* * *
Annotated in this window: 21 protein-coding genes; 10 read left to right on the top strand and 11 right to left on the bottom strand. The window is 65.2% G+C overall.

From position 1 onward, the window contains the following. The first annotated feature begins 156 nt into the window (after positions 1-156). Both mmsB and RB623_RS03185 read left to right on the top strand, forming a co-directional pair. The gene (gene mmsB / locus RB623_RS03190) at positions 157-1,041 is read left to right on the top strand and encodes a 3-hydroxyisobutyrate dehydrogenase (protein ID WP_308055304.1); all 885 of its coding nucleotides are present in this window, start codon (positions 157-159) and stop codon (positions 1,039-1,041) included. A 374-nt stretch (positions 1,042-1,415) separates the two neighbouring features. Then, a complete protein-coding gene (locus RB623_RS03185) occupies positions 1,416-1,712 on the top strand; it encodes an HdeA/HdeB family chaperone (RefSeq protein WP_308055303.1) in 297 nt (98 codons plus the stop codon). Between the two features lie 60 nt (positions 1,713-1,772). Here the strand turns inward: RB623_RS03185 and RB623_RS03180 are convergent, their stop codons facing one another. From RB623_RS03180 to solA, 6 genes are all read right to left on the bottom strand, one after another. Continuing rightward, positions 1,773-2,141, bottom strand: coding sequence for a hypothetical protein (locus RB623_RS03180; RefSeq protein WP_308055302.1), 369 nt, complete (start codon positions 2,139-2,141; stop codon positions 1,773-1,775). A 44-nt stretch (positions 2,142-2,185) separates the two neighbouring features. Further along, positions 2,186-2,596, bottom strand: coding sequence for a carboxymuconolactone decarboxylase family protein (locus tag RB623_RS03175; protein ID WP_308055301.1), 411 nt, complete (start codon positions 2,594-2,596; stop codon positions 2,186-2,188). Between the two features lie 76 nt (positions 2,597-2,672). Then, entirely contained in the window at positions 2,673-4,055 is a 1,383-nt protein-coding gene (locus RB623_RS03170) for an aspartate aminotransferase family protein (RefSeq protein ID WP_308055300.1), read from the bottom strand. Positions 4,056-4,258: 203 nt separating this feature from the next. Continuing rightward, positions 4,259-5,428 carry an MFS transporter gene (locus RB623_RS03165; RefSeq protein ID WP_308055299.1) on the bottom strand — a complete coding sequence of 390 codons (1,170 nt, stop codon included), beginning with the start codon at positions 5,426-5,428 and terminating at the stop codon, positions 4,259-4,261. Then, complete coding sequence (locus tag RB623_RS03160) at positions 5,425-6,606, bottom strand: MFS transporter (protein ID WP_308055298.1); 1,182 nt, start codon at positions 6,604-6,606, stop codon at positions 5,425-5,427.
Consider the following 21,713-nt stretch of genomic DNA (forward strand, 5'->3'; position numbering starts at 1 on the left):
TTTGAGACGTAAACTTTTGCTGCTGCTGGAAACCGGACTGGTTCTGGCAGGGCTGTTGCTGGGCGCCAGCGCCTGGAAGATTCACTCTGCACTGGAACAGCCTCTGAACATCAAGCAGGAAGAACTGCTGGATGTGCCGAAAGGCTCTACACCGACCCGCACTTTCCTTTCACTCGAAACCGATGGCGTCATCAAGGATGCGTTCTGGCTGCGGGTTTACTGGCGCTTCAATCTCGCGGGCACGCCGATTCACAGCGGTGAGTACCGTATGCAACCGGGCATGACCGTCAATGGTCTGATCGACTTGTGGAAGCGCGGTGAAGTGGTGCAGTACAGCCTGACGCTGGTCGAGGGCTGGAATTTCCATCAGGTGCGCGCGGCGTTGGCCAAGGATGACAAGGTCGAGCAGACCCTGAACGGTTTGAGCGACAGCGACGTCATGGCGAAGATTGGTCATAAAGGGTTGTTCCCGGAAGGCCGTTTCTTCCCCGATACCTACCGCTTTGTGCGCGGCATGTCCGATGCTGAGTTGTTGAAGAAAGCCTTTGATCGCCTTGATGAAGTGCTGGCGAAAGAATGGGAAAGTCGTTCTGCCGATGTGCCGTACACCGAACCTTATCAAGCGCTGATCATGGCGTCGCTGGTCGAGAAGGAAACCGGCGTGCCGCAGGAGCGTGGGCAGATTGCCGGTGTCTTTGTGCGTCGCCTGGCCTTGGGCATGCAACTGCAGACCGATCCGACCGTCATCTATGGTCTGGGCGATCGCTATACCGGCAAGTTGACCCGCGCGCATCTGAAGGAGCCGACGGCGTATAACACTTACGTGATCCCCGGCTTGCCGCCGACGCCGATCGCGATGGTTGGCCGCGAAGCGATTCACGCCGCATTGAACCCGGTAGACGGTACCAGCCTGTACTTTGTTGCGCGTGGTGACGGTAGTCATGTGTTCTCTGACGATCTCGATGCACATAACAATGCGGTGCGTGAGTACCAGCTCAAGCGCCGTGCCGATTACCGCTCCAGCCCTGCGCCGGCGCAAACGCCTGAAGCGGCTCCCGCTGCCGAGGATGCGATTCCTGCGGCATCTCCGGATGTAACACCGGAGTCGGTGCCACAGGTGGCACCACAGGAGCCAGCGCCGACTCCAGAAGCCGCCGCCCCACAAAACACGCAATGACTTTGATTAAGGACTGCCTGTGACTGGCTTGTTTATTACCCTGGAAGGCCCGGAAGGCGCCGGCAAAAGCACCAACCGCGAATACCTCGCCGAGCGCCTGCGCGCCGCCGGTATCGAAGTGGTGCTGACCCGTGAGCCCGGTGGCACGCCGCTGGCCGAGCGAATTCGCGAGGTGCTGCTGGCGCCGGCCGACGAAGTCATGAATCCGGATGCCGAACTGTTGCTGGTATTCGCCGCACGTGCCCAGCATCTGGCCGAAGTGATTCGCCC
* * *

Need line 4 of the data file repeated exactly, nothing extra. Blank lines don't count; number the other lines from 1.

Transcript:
TTTGAGACGTAAACTTTTGCTGCTGCTGGAAACCGGACTGGTTCTGGCAGGGCTGTTGCTGGGCGCCAGCGCCTGGAAGATTCACTCTGCACTGGAACAGCCTCTGAACATCAAGCAGGAAGAACTGCTGGATGTGCCGAAAGGCTCTACACCGACCCGCACTTTCCTTTCACTCGAAACCGATGGCGTCATCAAGGATGCGTTCTGGCTGCGGGTTTACTGGCGCTTCAATCTCGCGGGCACGCCGATTCACAGCGGTGAGTACCGTATGCAACCGGGCATGACCGTCAATGGTCTGATCGACTTGTGGAAGCGCGGTGAAGTGGTGCAGTACAGCCTGACGCTGGTCGAGGGCTGGAATTTCCATCAGGTGCGCGCGGCGTTGGCCAAGGATGACAAGGTCGAGCAGACCCTGAACGGTTTGAGCGACAGCGACGTCATGGCGAAGATTGGTCATAAAGGGTTGTTCCCGGAAGGCCGTTTCTTCCCCGATACCTACCGCTTTGTGCGCGGCATGTCCGATGCTGAGTTGTTGAAGAAAGCCTTTGATCGCCTTGATGAAGTGCTGGCGAAAGAATGGGAAAGTCGTTCTGCCGATGTGCCGTACACCGAACCTTATCAAGCGCTGATCATGGCGTCGCTGGTCGAGAAGGAAACCGGCGTGCCGCAGGAGCGTGGGCAGATTGCCGGTGTCTTTGTGCGTCGCCTGGCCTTGGGCATGCAACTGCAGACCGATCCGACCGTCATCTATGGTCTGGGCGATCGCTATACCGGCAAGTTGACCCGCGCGCATCTGAAGGAGCCGACGGCGTATAACACTTACGTGATCCCCGGCTTGCCGCCGACGCCGATCGCGATGGTTGGCCGCGAAGCGATTCACGCCGCATTGAACCCGGTAGACGGTACCAGCCTGTACTTTGTTGCGCGTGGTGACGGTAGTCATGTGTTCTCTGACGATCTCGATGCACATAACAATGCGGTGCGTGAGTACCAGCTCAAGCGCCGTGCCGATTACCGCTCCAGCCCTGCGCCGGCGCAAACGCCTGAAGCGGCTCCCGCTGCCGAGGATGCGATTCCTGCGGCATCTCCGGATGTAACACCGGAGTCGGTGCCACAGGTGGCACCACAGGAGCCAGCGCCGACTCCAGAAGCCGCCGCCCCACAAAACACGCAATGACTTTGATTAAGGACTGCCTGTGACTGGCTTGTTTATTACCCTGGAAGGCCCGGAAGGCGCCGGCAAAAGCACCAACCGCGAATACCTCGCCGAGCGCCTGCGCGCCGCCGGTATCGAAGTGGTGCTGACCCGTGAGCCCGGTGGCACGCCGCTGGCCGAGCGAATTCGCGAGGTGCTGCTGGCGCCGGCCGACGAAGTCATGAATCCGGATGCCGAACTGTTGCTGGTATTCGCCGCACGTGCCCAGCATCTGGCCGAAGTGATTCGCCC